About this Piece
On 7 October 2006, the acclaimed Russian journalist Anna Politkovskaya was murdered in her Moscow apartment building. An outspoken reporter and human rights activist, Politkovskaya was known for her courage – for documenting the atrocities of the military conflict in Chechnya, as well as for her standing in stark opposition to Russian president Vladimir Putin. (Ms Politkovskaya, whose killer to the present day has not been found, was murdered on Putin’s birthday.)
Several weeks after Politkovskaya’s murder and in response to her tragic death, the esteemed Estonian composer Arvo Pärt made a significant global pronouncement: that every concert performance of any of his compositions in 2007 would be dedicated to Anna Politkovskaya’s memory. Pärt’s dedication to Politkovskaya caused me to program his Kanon pokajanen [Canon of repentance] as The Esoterics’ first concert in 2008, but also inspired me to read and study her life and work, and ultimately, to compose this piece.
Anna was born in 1958, the daughter of two Russian diplomats to the UN, and was raised on the Upper West Side of New York City. She attended college at MGU (Moscow State University), where she studied literature, and wrote a thesis on the verses of the Russian poetess Marina Tsvetayeva. After college, she abandoned the privilege of her American upbringing to take a job as a reporter for the alternative newspaper Novaya gazeta. It is for this publication that Anna performed her heroic reportage from Chechnya, for which she was imprisoned, poisoned, raped, and ultimately killed.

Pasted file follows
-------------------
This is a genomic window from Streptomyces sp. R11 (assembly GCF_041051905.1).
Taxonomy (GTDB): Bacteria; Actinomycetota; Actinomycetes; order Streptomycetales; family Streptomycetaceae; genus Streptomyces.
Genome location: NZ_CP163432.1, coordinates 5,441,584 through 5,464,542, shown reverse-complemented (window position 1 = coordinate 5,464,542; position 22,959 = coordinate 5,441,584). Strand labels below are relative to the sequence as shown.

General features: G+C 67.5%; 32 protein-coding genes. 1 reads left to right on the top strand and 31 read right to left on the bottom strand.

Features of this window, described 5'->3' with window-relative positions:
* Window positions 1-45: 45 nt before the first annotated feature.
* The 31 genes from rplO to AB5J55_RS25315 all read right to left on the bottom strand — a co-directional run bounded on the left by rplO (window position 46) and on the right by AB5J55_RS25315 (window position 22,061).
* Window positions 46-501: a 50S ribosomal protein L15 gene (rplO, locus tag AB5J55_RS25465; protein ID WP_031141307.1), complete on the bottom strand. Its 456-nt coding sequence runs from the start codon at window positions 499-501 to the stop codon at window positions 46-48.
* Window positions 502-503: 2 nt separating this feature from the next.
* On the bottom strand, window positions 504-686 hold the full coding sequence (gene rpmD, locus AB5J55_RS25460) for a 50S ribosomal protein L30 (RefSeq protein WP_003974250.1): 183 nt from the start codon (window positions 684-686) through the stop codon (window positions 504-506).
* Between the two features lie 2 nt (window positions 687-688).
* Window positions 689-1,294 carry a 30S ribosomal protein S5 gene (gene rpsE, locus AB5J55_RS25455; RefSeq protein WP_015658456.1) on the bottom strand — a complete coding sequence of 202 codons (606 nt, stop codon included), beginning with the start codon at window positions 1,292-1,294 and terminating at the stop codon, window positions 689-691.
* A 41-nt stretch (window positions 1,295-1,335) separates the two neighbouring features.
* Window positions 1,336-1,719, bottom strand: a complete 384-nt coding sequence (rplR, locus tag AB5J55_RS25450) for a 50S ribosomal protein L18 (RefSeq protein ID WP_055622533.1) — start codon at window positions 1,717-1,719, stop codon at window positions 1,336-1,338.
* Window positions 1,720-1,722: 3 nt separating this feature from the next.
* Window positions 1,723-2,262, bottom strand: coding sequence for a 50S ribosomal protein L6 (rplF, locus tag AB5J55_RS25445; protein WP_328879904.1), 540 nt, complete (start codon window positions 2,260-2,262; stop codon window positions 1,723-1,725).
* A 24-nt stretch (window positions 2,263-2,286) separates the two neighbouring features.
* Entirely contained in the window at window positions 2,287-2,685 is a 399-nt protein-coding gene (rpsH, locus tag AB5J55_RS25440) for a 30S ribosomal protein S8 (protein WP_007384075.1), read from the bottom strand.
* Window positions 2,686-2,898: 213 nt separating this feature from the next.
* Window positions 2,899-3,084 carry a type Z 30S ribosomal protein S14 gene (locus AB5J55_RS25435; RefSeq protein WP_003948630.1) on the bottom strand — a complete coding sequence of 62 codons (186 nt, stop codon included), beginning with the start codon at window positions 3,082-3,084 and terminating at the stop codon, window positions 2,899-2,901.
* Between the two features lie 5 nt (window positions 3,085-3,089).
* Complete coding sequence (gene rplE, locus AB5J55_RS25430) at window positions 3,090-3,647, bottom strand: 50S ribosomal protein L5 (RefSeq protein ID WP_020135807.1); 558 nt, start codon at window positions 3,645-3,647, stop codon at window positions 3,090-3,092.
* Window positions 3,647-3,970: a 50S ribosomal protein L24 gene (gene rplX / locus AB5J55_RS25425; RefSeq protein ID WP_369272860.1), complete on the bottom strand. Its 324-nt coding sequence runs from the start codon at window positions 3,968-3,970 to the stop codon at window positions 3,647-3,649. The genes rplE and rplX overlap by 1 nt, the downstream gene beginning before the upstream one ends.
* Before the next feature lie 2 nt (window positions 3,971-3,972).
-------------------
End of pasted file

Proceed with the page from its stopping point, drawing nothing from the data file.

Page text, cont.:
In this work, several phrases of text from Politkovskaya’s last published article in English have been adapted and scored for mezzo-soprano soloist. These phrases were first published in The Washington Post on 15 October 2006, and were translated by Arch Tait. Mr Tait has kindly granted his permission for me to include these words in this piece. I have also received permission to set Anna’s words from her publisher, English Pen, the executor of her estate, and her family.
In alternation with the English text of the mezzo-soprano solo, in which Politkovskaya foresees her own murder, I have set the Russian verses of three poems by her favorite poet, Marina Tsvetayeva: Untitled (Along the golden path, undated), I know the truth (3 October 1915), Truth (27 August 1910). These three poems are sung by the chorus, and provide the frame for Politkovskaya’s own prescient text. The third of these poems, Truth, was inscribed with the Latin phrase, Vitam impendere vero. This phrase, which translates as “to risk one’s life for truth,” serves as a poetic connection between Anna and Marina, and a linguistic link between their English and Russian verses. As a tribute to Anna’s unmitigated courage, her profound commitment to social justice, and her ultimate sacrifice for what she believed to be true, I chose this phrase as the title of my work.